National and International Monetary Reform
Recent deviations from sound, rules-based monetary policy have led to an uneven economic recovery. The Federal Reserve should return to a rules-based monetary policy in order to promote economic growth and stability. Internationally, central banks should consider adopting rules to avoid interfering with free and open markets.
- Why did the Fed move away from a rules-based strategy?
- How would other countries benefit from rules-based strategy?
- Read John Taylor's chapter "National And International Monetary Reform" in Blueprint for America.
- Click here to find the rest of Blueprint for America.
- Read Rules for International Monetary Stability: Past, Present, and Future by Michael D. Bordo and John B. Taylor, available here.
Sound, rules-based monetary policy and good economic performance go hand in hand.
But for the past decade, the Federal Reserve has operated without a consistent strategy. This is not the first time the Fed has moved away from a rules-based strategy. In the 1970s, the central bank adopted a highly discretionary monetary policy. Money growth would go up, then down.
With so much uncertainty, businesses and workers suffered. High unemployment and inflation became the norm. The economy stagnated.
Something had to change. In the 1980s, the Fed gave up on discretionary policymaking and adopted more rules-based policies. Inflation fell, employment rose, and the economy grew. What we need now is a return to the rules-based policies of the 1980s and the 1990s.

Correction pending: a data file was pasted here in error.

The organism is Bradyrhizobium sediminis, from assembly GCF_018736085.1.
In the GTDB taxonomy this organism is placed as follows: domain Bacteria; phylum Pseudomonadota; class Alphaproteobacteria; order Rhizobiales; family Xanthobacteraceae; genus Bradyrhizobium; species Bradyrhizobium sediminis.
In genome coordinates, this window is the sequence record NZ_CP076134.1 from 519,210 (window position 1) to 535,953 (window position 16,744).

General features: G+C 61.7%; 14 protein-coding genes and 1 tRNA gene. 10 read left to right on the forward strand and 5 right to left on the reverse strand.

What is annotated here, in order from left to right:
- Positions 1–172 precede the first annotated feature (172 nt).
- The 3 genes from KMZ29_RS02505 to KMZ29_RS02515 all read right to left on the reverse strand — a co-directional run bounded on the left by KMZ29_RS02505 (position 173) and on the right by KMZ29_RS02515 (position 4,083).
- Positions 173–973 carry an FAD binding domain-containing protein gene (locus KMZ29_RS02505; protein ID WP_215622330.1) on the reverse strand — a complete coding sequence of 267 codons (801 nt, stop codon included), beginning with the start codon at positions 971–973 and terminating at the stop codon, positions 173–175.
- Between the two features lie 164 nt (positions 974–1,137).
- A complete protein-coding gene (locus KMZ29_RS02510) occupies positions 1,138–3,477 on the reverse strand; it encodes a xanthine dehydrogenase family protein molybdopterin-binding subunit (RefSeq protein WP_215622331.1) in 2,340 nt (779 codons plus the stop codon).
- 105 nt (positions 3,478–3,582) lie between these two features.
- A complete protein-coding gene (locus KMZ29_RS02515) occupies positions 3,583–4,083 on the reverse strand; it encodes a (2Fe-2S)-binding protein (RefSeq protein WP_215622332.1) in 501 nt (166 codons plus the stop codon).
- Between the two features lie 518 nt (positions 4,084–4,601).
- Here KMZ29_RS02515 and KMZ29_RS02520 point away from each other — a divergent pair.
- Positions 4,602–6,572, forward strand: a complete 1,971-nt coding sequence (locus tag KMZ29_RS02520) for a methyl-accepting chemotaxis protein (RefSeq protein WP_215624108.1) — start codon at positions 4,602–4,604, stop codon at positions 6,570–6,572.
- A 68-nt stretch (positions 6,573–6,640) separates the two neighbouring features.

One idea is to enact legislation requiring the Federal Reserve to choose a strategy, describe it, and stick with it in all but extreme circumstances.
The strategy would not require a mechanical rule. Instead, it would provide flexibility for the central bank to adjust to economic developments, but in a systematic and predictable way.
The U.S. could foster even more global stability and economic growth by forging an agreement with other countries to commit to a rules-based monetary strategy. Countries could still choose their own independent monetary strategy, but the common goal would be to avoid interfering with the principles of free and open markets.
Having the Federal Reserve commit to a rule-based strategy would create a more transparent and predictable process. Businesses, families, and workers could then make long-term economic decisions without worrying about what the central bank might do in the future.